5 signs you might have glaucoma

Glaucoma is one of the leading causes of irreversible blindness in the world, but contrary to popular belief it can be treated if it is caught early enough. While it is true that around 10 per cent of 80-85 year olds suffer glaucoma with the number growing exponentially as the population ages, it is less known that up to 50 per cent of sufferers remain undiagnosed as it remains asymptomatic until the damage is too far gone to treat effectively.

People with a family history of glaucoma are up to ten times more likely to develop the disease and other major risk factors include diabetes and short sightedness. In the lead up to World Glaucoma Week (Sunday 6-Saturday 12 March), one of Australia’s leading glaucoma experts Dr Andrew White from PersonalEYES, is urging over 60s to go for bi-annual check ups, as an early diagnosis can prevent long-term damage, and be treated if detected early enough.

Glaucoma is a condition impacting peripheral vision, causing irreversible blindness and making patients more susceptible to falls, which can be life threatening in the elderly. The good news however is that early detection can mean prevention of the disease progressing and most people are unaware they can request a glaucoma test with their standard eye test.

Here are 5 signs you might have glaucoma from PersonalEYES, Australia’s leading network of eye care clinics:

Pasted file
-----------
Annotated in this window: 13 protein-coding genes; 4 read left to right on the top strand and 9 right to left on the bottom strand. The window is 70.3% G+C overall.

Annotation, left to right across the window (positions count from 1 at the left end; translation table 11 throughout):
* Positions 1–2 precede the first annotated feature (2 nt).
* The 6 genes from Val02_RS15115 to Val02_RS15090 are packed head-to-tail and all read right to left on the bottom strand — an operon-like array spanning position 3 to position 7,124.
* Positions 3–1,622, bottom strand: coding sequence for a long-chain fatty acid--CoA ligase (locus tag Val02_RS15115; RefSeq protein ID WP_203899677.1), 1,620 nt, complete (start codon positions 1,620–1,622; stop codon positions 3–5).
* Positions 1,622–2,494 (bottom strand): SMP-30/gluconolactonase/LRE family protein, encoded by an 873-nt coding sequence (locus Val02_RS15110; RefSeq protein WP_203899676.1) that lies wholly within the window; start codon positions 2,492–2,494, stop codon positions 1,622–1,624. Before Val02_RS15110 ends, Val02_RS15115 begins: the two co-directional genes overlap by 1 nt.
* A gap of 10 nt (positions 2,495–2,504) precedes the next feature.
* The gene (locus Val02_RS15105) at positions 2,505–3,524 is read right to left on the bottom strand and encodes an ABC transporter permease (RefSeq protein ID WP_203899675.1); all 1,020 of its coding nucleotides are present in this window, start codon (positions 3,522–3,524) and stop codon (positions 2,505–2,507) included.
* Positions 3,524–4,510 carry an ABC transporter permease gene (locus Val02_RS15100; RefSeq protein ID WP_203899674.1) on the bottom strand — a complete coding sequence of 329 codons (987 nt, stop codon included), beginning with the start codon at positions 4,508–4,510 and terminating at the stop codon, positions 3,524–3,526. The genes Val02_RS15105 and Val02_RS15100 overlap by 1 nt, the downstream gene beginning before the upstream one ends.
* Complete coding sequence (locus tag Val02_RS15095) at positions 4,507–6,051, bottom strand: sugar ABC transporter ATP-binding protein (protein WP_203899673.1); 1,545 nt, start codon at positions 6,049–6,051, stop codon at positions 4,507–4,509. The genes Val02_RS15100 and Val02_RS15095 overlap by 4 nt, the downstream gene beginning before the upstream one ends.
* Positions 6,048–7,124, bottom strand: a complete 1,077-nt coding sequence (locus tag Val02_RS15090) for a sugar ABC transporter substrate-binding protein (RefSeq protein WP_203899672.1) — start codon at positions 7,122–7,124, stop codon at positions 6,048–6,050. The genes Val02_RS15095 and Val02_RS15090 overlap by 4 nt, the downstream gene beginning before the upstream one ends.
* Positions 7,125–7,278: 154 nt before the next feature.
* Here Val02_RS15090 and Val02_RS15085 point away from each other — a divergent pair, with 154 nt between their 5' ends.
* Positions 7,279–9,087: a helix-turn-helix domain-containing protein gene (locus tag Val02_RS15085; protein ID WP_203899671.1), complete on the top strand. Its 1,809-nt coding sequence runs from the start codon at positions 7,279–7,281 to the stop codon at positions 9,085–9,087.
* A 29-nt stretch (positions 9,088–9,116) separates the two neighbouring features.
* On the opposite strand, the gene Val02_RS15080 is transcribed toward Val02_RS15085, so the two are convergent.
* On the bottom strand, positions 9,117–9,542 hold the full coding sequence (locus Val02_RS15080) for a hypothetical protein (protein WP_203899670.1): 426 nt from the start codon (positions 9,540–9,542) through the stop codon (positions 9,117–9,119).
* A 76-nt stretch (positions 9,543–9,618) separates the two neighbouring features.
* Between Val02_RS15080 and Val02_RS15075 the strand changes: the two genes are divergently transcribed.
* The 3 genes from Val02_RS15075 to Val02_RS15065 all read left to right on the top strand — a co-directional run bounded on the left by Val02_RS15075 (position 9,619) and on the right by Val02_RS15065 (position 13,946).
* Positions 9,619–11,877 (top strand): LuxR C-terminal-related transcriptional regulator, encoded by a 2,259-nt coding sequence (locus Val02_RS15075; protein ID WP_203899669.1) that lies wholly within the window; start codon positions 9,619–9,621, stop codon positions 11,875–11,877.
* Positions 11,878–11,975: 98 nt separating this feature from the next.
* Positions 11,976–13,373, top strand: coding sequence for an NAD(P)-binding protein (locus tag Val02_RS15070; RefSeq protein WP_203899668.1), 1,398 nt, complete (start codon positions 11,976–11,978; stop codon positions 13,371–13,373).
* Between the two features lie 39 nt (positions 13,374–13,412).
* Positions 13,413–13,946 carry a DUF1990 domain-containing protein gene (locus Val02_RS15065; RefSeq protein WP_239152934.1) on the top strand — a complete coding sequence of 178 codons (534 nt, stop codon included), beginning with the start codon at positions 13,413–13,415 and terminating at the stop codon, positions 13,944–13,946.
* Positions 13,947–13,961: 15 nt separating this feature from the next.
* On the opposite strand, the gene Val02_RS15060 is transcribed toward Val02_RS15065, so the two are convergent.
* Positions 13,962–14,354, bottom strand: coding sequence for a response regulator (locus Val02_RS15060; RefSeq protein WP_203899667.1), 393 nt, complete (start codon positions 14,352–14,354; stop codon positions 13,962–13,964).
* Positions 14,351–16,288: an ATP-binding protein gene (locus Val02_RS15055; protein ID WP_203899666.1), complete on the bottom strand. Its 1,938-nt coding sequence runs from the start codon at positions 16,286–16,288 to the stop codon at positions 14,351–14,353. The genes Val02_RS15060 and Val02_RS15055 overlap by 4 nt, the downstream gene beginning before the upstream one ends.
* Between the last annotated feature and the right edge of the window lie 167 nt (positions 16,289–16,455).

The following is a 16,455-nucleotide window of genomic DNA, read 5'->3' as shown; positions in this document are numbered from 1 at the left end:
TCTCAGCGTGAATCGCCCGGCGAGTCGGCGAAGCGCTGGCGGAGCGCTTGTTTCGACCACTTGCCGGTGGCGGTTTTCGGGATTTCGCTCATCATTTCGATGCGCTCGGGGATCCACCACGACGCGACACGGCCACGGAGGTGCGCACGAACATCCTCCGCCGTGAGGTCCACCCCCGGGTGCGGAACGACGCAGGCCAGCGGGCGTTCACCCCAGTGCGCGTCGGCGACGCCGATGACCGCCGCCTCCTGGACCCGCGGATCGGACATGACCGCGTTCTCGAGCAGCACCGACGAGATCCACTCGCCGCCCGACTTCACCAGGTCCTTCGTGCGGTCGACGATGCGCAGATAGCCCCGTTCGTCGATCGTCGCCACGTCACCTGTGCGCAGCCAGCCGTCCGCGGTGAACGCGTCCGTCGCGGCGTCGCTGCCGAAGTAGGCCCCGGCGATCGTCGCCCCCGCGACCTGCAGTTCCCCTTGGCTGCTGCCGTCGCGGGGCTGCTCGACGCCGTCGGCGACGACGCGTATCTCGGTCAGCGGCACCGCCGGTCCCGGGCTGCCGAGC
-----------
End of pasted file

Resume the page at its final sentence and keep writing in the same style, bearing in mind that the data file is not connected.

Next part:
1. Family history. If anyone in your family is undergoing treatment for glaucoma or has just been diagnosed, this should be a prompt to get your own eyes tested as you are up to ten times more likely to develop glaucoma. Your risk of developing the disease does go up with age so it is imperative to get regular checks as you get older.
  2. Unusual sensitivity to light or glare. A number of vision problems can present in the late stages of glaucoma with sensitivity to light and glare, or rainbow-coloured circles around bright lights just one of them. Halogen lights mainly used as car headlights, and fluorescent lights mainly seen in offices, shops or doctors’ rooms are the most common lights that can bring on this uncomfortable sensation for sufferers. Noticing halos around lights or having eye pain when looking at lights can be a sign of acute angle closure or very high pressure in the eye which can lead to a rapidly blinding glaucoma.   
  3. Existing condition such as diabetes, sleep apnoea, or more. If you suffer from diabetes, sleep apnoea, migraines or myopia (short sightedness), you could be more at risk of developing glaucoma as several studies have linked these conditions to glaucoma.
  4. Loss of peripheral vision or blind spots. If you are unable to see what’s happening out of the far corners of your eyes or blind spots in your vision which may seem as simply as not noticing specific parts of the visual world, it could be a sign that you have glaucoma. You could be tripping over objects more often than before or having accidents or near misses while you are behind the wheel, driving through intersections or roundabouts when it’s unsafe to do so, not seeing cars pulling out of spots, and not seeing pedestrians start to walk out on to the zebra crossing. Just one of these incidents could mean that you have lost some of your peripheral vision without realising it.
  5. No symptoms. The majority of people have no early warning signs or symptoms of glaucoma.  The condition can develop slowly over many years, destroying vision gradually and not presenting noticeable symptoms until the later stages. Treatment cannot recover lost vision but can arrest, or at least, slow down the progression of further damage, thus making regular eye checks imperative. A quick check can mean you’re out and about, and enjoying life to your full ability.